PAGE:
This course focuses on several revolutionary literary trends that manifest themselves in Germany, Italy, Switzerland, and France after 1890. We will explore aesthetic and anti-aesthetic leanings in manifestos from the most active agents of theatre reform and discuss/reenact an assortment of plays that permit the student to visualize the movement of European theatre along the paths of Pataphysical Theatre, Expressionism, Futurism, Dada, Surrealism, the Theatre of Cruelty, and the Theatre of the Absurd in its quest for antirealism. Students will view stage productions, respond to short written responses of their peers, do background research, and present semester projects on the oeuvre of a single author. Text: Cardullo and Knopf, Theatre of the Avant-garde 1890-1950.
Studies in Professional Writing: Gender, Sexualities and Technologies
In this course, we will explore the intersections of genders, sexualities, and technologies theoretically and practically. Technologies, including computers, computer games, radios, microwave ovens, vibrators, and automobiles, to name a few, have been developed in light of and participated in constructing dominant notions of genders and sexualities. We will examine representations of genders, sexualities, and technologies in a range of theoretical, historical, and fictional texts as well as in visual and multimedia productions, including art and film. Course projects will include media projects, papers, and presentations.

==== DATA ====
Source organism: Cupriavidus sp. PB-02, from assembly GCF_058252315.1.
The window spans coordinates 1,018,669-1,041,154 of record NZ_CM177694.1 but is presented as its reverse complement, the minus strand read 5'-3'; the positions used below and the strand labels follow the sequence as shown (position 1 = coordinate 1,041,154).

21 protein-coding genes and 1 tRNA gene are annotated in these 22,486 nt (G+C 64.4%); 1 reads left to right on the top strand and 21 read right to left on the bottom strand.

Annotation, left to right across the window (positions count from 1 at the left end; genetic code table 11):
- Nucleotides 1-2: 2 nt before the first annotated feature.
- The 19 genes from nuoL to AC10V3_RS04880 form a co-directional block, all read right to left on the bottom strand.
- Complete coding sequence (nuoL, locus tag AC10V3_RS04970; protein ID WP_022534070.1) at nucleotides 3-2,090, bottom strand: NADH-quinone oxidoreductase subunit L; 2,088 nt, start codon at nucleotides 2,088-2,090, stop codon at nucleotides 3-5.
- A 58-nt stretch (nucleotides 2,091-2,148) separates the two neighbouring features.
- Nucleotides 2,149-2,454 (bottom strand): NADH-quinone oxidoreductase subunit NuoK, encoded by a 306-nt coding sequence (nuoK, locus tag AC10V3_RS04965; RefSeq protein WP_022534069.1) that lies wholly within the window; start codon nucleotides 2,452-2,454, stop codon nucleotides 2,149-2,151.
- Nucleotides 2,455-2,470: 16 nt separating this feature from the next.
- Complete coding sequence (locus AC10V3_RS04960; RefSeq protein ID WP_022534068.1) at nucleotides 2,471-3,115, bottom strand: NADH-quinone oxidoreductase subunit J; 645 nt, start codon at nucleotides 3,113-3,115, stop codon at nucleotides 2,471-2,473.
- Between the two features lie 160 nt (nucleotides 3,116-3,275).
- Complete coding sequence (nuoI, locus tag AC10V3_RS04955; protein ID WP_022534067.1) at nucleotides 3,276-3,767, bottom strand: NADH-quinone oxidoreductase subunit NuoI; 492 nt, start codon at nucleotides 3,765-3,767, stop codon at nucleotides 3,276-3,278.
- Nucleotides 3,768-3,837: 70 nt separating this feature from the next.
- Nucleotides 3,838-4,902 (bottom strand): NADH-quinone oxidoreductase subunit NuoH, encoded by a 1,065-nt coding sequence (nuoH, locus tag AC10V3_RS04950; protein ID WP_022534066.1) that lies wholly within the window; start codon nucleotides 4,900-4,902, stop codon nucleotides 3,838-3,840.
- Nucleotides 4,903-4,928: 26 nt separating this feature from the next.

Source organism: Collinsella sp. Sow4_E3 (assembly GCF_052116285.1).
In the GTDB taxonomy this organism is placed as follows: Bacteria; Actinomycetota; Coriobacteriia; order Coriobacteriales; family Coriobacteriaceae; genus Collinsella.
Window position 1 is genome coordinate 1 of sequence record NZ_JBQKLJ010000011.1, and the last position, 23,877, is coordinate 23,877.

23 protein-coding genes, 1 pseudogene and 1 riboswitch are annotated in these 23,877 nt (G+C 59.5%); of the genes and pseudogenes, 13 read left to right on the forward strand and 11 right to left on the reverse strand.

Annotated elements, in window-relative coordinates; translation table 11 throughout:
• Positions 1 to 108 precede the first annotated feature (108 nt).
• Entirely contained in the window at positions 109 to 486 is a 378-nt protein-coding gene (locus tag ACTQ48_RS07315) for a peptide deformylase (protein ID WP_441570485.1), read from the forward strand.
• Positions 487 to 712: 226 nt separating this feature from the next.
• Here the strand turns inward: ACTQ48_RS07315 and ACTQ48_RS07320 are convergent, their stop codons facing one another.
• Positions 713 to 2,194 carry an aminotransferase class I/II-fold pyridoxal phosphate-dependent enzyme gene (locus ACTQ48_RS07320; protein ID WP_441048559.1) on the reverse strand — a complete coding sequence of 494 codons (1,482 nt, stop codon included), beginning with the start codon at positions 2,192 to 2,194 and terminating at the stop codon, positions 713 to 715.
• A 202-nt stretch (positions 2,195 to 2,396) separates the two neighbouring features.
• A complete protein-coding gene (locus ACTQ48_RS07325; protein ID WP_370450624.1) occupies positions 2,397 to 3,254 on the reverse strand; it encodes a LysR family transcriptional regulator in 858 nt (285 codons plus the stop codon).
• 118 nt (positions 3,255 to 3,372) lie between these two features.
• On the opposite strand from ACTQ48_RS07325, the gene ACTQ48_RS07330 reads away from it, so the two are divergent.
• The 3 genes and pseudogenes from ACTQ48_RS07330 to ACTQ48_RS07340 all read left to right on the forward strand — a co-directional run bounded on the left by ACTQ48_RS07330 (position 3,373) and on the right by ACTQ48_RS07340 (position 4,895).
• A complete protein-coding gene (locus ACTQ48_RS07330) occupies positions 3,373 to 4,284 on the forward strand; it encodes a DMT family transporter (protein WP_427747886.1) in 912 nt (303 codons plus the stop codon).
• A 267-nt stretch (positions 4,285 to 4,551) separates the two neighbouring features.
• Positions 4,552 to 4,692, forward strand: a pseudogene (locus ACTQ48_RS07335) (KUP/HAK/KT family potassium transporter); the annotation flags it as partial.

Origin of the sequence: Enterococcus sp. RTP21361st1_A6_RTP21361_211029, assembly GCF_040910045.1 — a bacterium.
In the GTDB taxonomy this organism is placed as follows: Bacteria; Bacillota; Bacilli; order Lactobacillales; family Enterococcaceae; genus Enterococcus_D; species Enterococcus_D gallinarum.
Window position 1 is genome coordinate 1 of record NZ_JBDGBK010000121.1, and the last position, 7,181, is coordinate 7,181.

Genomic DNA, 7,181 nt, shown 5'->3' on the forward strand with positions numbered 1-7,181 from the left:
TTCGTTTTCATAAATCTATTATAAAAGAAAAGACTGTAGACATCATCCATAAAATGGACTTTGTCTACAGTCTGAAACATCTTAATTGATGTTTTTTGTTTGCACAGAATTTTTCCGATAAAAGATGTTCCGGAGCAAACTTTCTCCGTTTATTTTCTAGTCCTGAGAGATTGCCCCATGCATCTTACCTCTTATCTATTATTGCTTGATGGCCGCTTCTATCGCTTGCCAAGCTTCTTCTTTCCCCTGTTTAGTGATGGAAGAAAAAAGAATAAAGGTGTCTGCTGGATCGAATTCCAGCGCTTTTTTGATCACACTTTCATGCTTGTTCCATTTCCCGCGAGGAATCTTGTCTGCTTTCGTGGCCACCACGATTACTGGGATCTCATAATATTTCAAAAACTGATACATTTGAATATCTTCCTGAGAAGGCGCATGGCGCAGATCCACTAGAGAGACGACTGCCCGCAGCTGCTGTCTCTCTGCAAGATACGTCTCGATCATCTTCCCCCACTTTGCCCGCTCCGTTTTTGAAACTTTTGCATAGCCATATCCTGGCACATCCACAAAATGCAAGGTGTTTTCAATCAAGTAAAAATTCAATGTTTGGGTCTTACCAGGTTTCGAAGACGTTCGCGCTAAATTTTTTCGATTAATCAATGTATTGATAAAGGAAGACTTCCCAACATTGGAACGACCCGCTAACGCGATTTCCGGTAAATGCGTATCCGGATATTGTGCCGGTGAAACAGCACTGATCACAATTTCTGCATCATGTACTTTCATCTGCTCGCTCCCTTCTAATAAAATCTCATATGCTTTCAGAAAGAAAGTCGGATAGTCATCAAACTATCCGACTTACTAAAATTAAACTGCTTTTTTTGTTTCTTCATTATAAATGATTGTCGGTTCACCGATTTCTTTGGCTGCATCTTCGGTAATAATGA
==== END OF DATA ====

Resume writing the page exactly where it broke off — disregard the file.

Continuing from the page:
Politics of English Education
Education is a political act and perhaps no course (other than History) is more subject to political influence than English/language arts. This course will examine the historical and current political climates that determine who learns, what they learn, how they learn it, and how their learning is assessed in English/language arts classes. Through a seminar format we will delve into how K-12 English education is influenced by local, state, and national politics. Among many topics, we will examine the political forces behind the creation, writing, and implementation of the Common Core State Standards, how Race to the Top has influenced English/language arts curricula, how standardized assessment drives English instruction, the disparities in English/language arts instruction between affluent and poverty stricken schools, how teacher performance pay impacts how English is taught, the role of teacher unions in academic freedom, and the use of English/language arts instruction as a force of emancipation or as a hammer of oppression.
Studies in Literature: “And It Don’t Stop”: The Theory and Practice of Hip-Hop